Let’s not forget the real purpose of improving your pronunciation: it’s so people can understand you better. While it can be fun and rewarding to impress people with your amazing talents as a cunning linguist, a more reasonable and realistic goal is “comfortable intelligibility”. It’s been argued for decades that “language learners need no more than a comfortably intelligible pronunciation”
Basically, you have two choices: you can leave your interlocutor (the person with whom you are speaking) annoyed – with constant interruptions, repetitions, and bizarre attempts to say something perfectly – or charmed with your interest and ability to speak their language with them, albeit with a little accent.
Think about it: Americans love the French accent in English! We would never want them to speak just like us. Believe it or not, French people think our accent is cute when English speakers speak French, too. The motto we live by here at Linguistica 360 (News in Slow) is: even if it’s not perfect, say it with confidence!
Question: Should I rely on speech recognition software?
Answer: No. At a certain point, once you have developed your listening skills, you are the best judge of your own pronunciation – much better than any speech recognition software. The way to move forward is not to “beat” a machine and have your speech “accepted” by an algorithm. Success in French pronunciation comes from developing the skills to know if what is coming out of your mouth sounds like real French.
The bottom line: It’s pointless to try to sound like a native speaker right from the beginning. Forcing yourself only leads to frustration and quitting. Good listening and imitation can help you to make consistent progress, without demanding perfection. Learners in general need help in order to notice the difference (or ‘gap’) between their own production and the native model input provided to them, and that’s exactly what these exercises offer.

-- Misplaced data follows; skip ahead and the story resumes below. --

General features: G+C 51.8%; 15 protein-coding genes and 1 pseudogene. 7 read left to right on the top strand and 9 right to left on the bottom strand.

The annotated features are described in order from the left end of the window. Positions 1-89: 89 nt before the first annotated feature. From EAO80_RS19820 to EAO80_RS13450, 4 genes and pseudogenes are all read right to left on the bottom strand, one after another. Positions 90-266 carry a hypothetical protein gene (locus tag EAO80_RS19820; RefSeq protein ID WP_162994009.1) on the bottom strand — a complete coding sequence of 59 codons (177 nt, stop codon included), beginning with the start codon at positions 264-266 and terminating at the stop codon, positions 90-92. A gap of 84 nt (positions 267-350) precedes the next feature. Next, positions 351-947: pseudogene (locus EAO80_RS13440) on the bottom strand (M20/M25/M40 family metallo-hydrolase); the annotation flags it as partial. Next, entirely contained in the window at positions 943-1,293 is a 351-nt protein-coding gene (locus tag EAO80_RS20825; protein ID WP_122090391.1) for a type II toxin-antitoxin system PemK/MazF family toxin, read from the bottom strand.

The human voice is an instrument, and just like a piano player needs to practice and develop the muscles in their fingers, so do we need to practice and develop the muscles involved in speech. Instead of forcing ourselves to nail foreign language pronunciation perfectly every time, we believe that a more natural, intuitive approach is not only more rewarding, but more effective.
Video: Practice Techniques
Ready to try a new approach to building your speaking skills? Below is an introduction to our video series hosted by a linguist and teacher, entitled Learning by Ear: A Guide to Practicing Pronunciation.
3. Celce-Murcia, Brinton, & Goodwin (1996). Teaching Pronunciation: A Reference for Teachers of English to Speakers of Other Languages [https://books.google.com/books?id=twC-H4a8VcYC&printsec=frontcover&source=gbs_ge_summary_r&cad=0#v=onepage&q&f=false]]
4. Abercrombie, D. (1949). Teaching pronunciation. English language teaching, 3, 113-122. [https://academic.oup.com/eltj/article-abstract/III/5/113/485527?redirectedFrom=fulltext]
5. Derwing, T. M., Munro, M. J., & Wiebe, G. (1998). Evidence in favor of a broad framework for pronunciation instruction. Language Learning, 48, 393-410 [https://onlinelibrary.wiley.com/doi/abs/10.1111/0023-8333.00047]